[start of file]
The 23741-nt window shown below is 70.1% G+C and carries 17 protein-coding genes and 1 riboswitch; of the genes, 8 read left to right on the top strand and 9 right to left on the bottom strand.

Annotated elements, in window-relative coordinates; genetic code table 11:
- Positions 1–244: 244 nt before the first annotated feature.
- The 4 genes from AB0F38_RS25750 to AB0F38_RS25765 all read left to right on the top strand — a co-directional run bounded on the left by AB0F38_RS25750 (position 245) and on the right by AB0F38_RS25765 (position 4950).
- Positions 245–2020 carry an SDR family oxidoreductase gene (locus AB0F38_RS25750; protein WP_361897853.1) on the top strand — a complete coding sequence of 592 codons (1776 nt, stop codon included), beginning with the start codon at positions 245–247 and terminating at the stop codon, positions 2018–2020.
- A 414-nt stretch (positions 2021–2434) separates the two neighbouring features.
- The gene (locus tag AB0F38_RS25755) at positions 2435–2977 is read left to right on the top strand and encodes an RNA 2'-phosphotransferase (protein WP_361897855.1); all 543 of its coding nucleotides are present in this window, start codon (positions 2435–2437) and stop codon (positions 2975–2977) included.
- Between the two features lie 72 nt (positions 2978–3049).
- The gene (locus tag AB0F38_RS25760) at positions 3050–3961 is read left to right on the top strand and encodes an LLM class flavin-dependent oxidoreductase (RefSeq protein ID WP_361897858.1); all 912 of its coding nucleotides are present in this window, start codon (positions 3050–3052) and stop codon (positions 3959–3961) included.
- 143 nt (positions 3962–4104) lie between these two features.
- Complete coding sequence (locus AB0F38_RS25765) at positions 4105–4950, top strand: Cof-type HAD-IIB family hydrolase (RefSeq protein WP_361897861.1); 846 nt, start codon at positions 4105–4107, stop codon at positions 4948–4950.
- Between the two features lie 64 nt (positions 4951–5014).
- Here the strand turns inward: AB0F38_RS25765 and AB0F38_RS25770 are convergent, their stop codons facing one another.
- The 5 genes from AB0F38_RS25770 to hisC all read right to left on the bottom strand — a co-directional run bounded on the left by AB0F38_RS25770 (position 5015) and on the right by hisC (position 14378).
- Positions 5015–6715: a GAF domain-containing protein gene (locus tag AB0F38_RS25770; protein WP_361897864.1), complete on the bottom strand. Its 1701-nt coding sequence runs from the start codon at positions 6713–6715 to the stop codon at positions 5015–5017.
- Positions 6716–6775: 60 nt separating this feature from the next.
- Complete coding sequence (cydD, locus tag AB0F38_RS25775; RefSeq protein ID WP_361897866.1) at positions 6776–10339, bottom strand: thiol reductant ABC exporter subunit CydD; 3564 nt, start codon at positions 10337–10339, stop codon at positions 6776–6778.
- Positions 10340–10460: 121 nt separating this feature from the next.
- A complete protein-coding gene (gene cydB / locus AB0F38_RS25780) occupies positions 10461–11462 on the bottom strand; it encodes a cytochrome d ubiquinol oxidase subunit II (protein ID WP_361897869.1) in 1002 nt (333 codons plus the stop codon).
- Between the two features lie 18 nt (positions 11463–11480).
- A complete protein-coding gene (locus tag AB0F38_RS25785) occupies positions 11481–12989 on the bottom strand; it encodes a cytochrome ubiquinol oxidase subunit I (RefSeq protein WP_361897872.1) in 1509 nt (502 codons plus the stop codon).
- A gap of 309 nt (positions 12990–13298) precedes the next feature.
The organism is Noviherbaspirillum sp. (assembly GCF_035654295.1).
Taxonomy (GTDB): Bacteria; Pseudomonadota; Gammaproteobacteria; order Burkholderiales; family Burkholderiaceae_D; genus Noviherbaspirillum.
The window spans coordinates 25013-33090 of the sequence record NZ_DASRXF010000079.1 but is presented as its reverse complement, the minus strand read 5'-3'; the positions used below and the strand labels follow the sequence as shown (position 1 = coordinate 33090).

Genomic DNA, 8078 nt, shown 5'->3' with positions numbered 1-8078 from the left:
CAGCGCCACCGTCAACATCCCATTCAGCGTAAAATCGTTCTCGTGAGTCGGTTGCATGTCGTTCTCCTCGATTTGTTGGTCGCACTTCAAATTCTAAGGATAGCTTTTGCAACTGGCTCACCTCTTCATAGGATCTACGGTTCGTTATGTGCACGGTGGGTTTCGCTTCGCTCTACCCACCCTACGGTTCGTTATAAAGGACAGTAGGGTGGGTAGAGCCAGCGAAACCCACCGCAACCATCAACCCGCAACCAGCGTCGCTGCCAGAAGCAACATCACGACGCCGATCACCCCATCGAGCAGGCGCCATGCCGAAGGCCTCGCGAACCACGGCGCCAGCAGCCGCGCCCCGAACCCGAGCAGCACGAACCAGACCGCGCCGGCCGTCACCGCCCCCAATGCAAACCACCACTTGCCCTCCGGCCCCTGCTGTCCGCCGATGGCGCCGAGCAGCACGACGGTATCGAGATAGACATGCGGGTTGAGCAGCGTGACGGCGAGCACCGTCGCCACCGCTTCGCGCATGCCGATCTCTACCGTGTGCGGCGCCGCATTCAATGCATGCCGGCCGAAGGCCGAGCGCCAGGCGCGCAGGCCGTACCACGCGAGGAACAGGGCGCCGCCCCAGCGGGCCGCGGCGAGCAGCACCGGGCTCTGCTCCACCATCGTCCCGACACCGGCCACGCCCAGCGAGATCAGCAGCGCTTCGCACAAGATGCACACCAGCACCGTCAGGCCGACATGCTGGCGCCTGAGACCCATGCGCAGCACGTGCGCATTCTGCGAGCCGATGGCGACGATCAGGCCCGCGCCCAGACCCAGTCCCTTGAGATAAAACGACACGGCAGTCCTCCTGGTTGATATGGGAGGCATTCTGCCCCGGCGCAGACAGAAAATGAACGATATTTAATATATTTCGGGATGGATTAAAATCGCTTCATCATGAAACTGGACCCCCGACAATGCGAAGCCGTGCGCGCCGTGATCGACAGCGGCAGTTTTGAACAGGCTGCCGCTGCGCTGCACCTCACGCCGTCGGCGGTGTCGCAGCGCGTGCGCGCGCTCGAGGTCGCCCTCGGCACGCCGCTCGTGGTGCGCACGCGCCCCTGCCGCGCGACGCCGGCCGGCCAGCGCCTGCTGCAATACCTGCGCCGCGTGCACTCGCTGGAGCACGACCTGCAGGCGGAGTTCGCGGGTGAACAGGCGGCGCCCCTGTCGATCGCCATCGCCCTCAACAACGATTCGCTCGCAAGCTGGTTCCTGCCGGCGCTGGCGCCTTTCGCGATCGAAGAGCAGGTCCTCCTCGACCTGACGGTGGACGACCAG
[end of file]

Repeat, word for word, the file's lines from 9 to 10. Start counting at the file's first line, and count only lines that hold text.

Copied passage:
- The gene (locus tag AB0F38_RS25760) at positions 3050–3961 is read left to right on the top strand and encodes an LLM class flavin-dependent oxidoreductase (RefSeq protein ID WP_361897858.1); all 912 of its coding nucleotides are present in this window, start codon (positions 3050–3052) and stop codon (positions 3959–3961) included.
- 143 nt (positions 3962–4104) lie between these two features.